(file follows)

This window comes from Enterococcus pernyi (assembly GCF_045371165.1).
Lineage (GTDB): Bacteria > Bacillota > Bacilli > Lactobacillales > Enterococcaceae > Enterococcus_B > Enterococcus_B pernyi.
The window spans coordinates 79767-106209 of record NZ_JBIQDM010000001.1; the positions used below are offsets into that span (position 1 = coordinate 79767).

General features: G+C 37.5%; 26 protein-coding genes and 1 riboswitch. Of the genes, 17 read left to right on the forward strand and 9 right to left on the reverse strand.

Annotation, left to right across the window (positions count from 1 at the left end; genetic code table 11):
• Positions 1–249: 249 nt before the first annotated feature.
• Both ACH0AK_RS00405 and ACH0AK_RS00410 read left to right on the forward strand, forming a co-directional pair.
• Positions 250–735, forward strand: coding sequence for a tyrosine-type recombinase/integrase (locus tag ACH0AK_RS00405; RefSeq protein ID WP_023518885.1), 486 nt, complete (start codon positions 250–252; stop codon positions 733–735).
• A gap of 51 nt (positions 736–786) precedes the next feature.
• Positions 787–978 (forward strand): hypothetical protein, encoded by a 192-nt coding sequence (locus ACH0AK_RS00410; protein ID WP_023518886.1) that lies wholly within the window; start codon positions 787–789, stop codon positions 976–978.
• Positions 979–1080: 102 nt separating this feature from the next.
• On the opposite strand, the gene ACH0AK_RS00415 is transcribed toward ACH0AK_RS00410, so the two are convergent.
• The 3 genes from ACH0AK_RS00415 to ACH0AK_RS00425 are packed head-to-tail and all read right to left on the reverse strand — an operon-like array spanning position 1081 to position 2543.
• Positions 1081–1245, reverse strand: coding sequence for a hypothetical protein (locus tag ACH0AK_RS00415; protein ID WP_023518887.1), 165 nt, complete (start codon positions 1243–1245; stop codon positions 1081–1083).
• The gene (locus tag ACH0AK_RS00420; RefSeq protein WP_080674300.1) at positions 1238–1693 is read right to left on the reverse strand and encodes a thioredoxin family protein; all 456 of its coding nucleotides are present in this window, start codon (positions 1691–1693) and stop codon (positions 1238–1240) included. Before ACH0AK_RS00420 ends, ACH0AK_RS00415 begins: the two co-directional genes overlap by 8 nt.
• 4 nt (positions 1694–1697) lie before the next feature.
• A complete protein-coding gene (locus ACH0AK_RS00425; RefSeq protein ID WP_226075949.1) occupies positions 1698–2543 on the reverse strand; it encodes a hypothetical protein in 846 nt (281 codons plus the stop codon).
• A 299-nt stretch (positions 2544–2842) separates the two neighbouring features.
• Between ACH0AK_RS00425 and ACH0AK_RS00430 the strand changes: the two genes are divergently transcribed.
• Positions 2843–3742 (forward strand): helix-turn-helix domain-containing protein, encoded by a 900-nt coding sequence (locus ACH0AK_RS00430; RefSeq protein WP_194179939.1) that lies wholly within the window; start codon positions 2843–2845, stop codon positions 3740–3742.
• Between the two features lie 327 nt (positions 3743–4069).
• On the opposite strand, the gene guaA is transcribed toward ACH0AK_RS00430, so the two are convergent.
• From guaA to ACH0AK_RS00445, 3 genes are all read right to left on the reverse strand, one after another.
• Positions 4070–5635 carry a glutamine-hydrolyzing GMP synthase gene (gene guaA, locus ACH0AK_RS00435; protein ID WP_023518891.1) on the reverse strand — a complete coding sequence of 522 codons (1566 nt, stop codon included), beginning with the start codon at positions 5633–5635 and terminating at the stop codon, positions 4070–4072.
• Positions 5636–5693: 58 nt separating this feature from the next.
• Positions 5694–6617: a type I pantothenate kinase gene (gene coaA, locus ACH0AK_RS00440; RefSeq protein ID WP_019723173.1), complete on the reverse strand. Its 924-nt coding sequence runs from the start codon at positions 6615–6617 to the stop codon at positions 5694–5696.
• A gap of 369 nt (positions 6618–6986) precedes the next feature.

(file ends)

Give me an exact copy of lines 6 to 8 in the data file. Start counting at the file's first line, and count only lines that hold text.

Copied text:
• Positions 1–249: 249 nt before the first annotated feature.
• Both ACH0AK_RS00405 and ACH0AK_RS00410 read left to right on the forward strand, forming a co-directional pair.
• Positions 250–735, forward strand: coding sequence for a tyrosine-type recombinase/integrase (locus tag ACH0AK_RS00405; RefSeq protein ID WP_023518885.1), 486 nt, complete (start codon positions 250–252; stop codon positions 733–735).